Security researchers have found a privilege escalation vulnerability in pkexec, a tool that’s present by default on many Linux installations. The flaw, called PwnKit, could allow attackers to easily gain root privileges on systems if they have access to a regular user without administrative privileges.
Researchers from security firm Qualys who discovered and reported the vulnerability were able to confirm it is exploitable in default configurations on some of the most popular Linux distributions including Ubuntu, Debian, Fedora and CentOS. They believe others are likely impacted as well, since the vulnerable code has existed in pkexec since the tool’s first version, over 12 years ago.
What is the PwnKit flaw?
Pkexec is part of a Linux component known as the PolicyKit or PolKit that provides an authorization API through which unprivileged programs can access features offered by privileged programs or services. The pkexec utility itself also allows users to execute commands as another user and if no user is specified, it will execute the commands as root, the highest privileged account on Linux and UNIX systems.
The researchers found an out-of-bounds memory error, now tracked as CVE-2021-4034, in the pkexec code that allows attackers to pass dangerous environment variables such as LD_PRELOAD to the execution flow. LD_PRELOAD is an optional variable that tells a program a custom path where it should search for shared libraries or objects and load them before any other library during execution.
Normally, there is a mechanism in place that should clear such dangerous environment variables before pkexec commands are executed. Because of the memory vulnerability, attackers can bypass this mechanism. The Qualys researchers have not explained this part of the exploit in detail and will not release a proof-of-concept exploit for the vulnerability yet because of the high risk and widespread impact associated with the flaw.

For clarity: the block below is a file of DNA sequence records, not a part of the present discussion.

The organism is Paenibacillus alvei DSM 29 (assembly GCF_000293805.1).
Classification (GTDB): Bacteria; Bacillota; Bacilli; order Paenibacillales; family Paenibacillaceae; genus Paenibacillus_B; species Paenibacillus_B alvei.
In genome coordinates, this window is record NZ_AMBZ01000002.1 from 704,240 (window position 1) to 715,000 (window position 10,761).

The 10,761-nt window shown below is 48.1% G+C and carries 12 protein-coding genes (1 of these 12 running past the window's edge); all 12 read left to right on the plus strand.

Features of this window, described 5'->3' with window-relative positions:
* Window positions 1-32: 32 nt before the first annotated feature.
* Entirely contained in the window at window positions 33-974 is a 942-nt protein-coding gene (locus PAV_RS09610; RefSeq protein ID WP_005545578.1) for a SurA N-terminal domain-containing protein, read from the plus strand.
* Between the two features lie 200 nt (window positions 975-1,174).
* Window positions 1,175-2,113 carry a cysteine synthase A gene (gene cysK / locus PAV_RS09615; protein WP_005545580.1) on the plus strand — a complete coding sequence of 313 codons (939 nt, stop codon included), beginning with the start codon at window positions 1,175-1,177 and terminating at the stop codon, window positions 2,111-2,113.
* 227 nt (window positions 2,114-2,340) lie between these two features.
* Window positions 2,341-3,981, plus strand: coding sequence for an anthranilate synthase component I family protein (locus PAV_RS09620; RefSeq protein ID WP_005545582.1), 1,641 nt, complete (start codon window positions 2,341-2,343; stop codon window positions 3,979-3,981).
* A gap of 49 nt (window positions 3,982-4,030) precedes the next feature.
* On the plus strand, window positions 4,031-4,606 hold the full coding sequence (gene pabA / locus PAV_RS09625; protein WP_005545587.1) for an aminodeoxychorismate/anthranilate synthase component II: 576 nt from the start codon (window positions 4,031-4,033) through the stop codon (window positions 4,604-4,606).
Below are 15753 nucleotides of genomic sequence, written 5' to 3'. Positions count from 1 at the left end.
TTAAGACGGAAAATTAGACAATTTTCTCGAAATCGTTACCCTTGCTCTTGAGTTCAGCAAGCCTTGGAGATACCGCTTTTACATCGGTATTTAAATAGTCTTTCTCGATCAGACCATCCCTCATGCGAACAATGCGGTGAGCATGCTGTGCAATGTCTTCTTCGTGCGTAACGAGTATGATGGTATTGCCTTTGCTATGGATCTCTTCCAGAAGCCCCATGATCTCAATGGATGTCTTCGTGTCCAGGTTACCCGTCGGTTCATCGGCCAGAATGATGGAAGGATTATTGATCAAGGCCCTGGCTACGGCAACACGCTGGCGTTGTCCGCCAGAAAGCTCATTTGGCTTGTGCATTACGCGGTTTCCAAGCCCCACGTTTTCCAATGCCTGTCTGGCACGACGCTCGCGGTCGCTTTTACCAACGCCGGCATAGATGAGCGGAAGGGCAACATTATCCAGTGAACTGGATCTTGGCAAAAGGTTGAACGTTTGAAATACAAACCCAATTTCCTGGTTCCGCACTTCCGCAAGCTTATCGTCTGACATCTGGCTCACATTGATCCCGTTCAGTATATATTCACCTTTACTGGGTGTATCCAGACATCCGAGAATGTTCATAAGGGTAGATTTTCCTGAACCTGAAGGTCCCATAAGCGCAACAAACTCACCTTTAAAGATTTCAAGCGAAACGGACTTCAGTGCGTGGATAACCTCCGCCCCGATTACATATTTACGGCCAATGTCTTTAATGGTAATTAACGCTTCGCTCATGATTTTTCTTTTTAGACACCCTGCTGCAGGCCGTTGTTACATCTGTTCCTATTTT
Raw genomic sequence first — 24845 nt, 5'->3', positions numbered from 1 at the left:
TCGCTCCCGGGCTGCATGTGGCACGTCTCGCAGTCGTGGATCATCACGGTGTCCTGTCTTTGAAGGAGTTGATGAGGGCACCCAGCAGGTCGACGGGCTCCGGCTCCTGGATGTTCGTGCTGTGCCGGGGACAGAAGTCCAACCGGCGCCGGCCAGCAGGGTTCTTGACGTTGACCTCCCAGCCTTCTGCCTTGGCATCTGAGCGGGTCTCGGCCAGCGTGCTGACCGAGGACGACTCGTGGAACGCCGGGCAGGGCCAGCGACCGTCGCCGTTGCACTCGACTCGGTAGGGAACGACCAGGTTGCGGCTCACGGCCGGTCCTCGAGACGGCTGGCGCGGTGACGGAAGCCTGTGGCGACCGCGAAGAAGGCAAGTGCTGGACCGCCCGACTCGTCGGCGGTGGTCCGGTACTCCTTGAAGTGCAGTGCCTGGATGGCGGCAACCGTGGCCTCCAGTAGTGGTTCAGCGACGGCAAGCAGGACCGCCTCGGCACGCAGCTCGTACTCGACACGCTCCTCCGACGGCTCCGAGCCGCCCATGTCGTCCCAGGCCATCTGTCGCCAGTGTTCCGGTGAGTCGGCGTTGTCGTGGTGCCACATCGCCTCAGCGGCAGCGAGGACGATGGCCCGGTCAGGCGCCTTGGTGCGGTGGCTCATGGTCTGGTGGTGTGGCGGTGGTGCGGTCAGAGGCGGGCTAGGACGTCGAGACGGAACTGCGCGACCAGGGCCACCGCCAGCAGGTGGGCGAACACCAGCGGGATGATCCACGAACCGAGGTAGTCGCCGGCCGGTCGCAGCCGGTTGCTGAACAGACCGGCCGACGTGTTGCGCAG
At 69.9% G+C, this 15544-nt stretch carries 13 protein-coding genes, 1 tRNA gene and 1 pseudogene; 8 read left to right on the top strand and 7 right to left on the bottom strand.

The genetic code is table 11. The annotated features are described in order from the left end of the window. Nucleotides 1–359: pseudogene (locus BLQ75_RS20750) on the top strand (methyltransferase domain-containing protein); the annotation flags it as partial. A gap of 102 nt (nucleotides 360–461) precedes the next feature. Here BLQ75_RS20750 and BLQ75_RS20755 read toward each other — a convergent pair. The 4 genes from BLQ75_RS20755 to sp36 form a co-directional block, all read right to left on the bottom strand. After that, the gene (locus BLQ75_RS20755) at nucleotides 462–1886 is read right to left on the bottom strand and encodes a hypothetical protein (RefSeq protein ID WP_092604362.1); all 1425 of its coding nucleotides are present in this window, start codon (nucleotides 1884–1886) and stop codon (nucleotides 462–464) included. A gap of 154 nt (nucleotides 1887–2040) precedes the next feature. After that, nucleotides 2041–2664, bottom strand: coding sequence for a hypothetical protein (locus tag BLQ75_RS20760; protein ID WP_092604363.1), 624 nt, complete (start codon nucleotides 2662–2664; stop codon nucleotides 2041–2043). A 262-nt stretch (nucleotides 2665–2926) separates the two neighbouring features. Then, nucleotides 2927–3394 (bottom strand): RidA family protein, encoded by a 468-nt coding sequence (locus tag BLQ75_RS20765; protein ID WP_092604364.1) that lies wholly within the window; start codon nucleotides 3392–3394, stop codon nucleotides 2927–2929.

“The current version of pkexec doesn’t handle the calling parameters count correctly and ends up trying to execute environment variables as commands,” Red Hat explained in a security advisory. “An attacker can leverage this by crafting environment variables in such a way it’ll induce pkexec to execute arbitrary code.”
Since this is a local privilege escalation vulnerability, it cannot be exploited remotely. Attackers need to gain access to a local account on the system first. However, while generally not rated critical, local privilege escalation vulnerabilities are an important part of modern exploit chains.
Due to the anti-exploitation mechanisms in place in modern operating systems and applications, attackers often need to chain multiple vulnerabilities together to gain full system access. Remote code execution in the context of an unprivileged user can be obtained in a variety of ways — for example, by exploiting a separate vulnerability or misconfiguration in another application or service or by tricking a user to execute a malicious application. Because of this, easy-to-exploit privilege escalation vulnerabilities in components that exist by default configurations on millions of systems pose a very serious risk.
Mitigation for the pkexec vulnerability
Most Linux distributions are in the process of releasing patches for pkexec or have documented alternative temporary mitigations (Red Hat, Debian and Ubuntu). Users are advised to deploy the patches as soon as possible as they become available for their Linux variant and version.
Red Hat users can use SystemTap to deploy a temporary mitigation. SystemTap is a system administration and monitoring utility that allows users to write and execute scripts as kernel modules. The company’s security bulletin for CVE-2021-4034 includes a mitigation SystemTap script that’s designed to block pkexec. The limitations are that the script needs to be reloaded into the kernel every time the system is rebooted and that it doesn’t work on systems with Secure Boot enabled. That’s because the Secure Boot mechanism is designed to verify that all kernel modules are signed with a trusted developer key and SystemTap scripts are user-generated and unsigned.
On Secure Boot enabled systems “SystemTap would require an external compiling server to be able to sign the generated kernel module with a key enrolled into the Kernel’s keyring,” the company explained. Red Hat has also created a script that can detect if a system is vulnerable and another Ansible playbook that can automate the mitigation deployment.
Security researcher Florian Roth has updated his open-source best practice auditd configuration to include a rule that can detect attempts to exploit CVE-2021-4034. The Linux Auditing System (auditd) is a native Linux kernel feature that can be used to record system activity to facilitate incident investigation.